Introverts, on the other hand, replenish their energy levels when they are in quiet environments. Unlike extroverts, they find socialising and busy environments overstimulating and too demanding. These two personality types have very different approaches to recharging too. Introverts gain energy by being alone while extroverts recharge themselves through social interaction.
Introversion and extroversion are not mutually exclusive qualities. They are at the two opposite ends of a spectrum. Each of us falls somewhere between the two extremes, only differing by the extent we are more introvert-like or extrovert-like. There is no such thing as a pure introvert or extrovert.
To complicate things further, everybody moves up and down the spectrum depending on external and internal factors. Many introverts exhibit extroverted behaviours and vice-versa. For example, an introvert is quite capable of delivering a speaking presentation from a big stage. Whilst it’s not an exact science, it is worthwhile for you to have this knowledge to help you understand the personality type differences to enable you to design a virtual event that helps all attendees.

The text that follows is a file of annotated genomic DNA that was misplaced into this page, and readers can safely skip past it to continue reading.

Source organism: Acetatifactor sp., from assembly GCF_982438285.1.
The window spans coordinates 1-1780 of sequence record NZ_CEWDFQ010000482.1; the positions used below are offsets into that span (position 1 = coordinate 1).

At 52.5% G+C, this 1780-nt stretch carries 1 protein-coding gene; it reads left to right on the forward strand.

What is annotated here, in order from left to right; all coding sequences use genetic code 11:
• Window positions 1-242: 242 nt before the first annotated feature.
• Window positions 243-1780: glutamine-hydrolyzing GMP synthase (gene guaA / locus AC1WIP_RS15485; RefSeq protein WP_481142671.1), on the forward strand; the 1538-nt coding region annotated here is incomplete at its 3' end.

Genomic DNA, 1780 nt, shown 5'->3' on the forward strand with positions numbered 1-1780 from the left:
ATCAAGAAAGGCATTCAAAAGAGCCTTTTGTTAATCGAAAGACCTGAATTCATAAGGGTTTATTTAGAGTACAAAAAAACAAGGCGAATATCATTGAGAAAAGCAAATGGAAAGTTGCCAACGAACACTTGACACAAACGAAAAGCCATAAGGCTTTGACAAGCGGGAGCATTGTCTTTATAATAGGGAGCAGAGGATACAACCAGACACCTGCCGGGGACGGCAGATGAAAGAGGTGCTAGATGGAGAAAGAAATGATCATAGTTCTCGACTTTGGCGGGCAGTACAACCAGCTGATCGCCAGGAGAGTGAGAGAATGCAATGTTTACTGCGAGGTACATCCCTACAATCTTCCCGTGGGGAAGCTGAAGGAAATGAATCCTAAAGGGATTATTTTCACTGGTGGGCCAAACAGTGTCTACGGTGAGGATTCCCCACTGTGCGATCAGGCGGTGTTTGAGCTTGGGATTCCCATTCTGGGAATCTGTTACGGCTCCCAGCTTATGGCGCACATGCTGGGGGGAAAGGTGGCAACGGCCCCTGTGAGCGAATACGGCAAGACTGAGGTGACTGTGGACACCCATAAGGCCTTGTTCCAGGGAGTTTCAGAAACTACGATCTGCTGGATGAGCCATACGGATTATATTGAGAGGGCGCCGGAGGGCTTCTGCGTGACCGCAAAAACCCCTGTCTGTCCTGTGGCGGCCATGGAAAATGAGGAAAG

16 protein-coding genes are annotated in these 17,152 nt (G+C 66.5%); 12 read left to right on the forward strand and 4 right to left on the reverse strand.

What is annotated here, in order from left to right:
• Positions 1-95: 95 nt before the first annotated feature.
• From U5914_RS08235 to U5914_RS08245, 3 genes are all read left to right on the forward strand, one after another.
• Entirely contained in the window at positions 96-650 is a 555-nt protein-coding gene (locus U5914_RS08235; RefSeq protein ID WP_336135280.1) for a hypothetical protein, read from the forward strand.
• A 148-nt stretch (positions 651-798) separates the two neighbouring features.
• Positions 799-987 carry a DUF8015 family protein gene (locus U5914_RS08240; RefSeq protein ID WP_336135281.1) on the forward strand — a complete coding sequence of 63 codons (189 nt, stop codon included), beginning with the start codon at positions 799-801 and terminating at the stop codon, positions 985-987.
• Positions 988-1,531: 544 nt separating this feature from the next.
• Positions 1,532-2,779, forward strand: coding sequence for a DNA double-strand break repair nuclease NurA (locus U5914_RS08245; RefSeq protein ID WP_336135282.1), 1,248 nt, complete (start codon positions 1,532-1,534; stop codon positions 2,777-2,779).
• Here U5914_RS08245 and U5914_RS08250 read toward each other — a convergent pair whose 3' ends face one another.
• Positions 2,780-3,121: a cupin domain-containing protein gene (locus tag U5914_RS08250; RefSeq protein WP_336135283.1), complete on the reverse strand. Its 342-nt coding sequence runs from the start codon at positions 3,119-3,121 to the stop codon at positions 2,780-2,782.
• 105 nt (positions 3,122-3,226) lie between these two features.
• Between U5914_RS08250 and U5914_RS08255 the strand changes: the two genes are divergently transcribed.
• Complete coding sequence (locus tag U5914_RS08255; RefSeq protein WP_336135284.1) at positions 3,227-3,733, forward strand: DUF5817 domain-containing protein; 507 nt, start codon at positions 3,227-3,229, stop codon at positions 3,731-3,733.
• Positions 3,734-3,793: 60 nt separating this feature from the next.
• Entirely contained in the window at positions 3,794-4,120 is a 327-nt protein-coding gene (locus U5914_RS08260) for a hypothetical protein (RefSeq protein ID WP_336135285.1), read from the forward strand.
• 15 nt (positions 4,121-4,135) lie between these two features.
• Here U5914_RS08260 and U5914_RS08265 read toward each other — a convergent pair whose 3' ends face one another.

If it wasn’t challenging enough to understand the spectrum, there are additional factors to consider. There are differences in cultures that add another layer of complexity. For example, an extrovert in one culture may be different to an extrovert in a different culture. Different cultures have different ways of being and some cultures are definitely ‘louder’ than others.
Then we have the added complication of gender as there are differences between male and female. For example, what differences could you find between a male and a female introvert and how can you design your event accordingly? There is a lot to consider.
Engaging Your Introvert Attendees
Virtual events can work very well for introverts especially if there is a lot of pre-event communication about what the content will be. In fact, the more you work on this aspect the more interest you should have. Avoid using headlines that are open to interpretation. For example, if sessions are great opportunities for collaboration, explain what is going to happen. Provide details to ensure that you alleviate any anxiety fears. Be clear about the participative elements and how they will add value.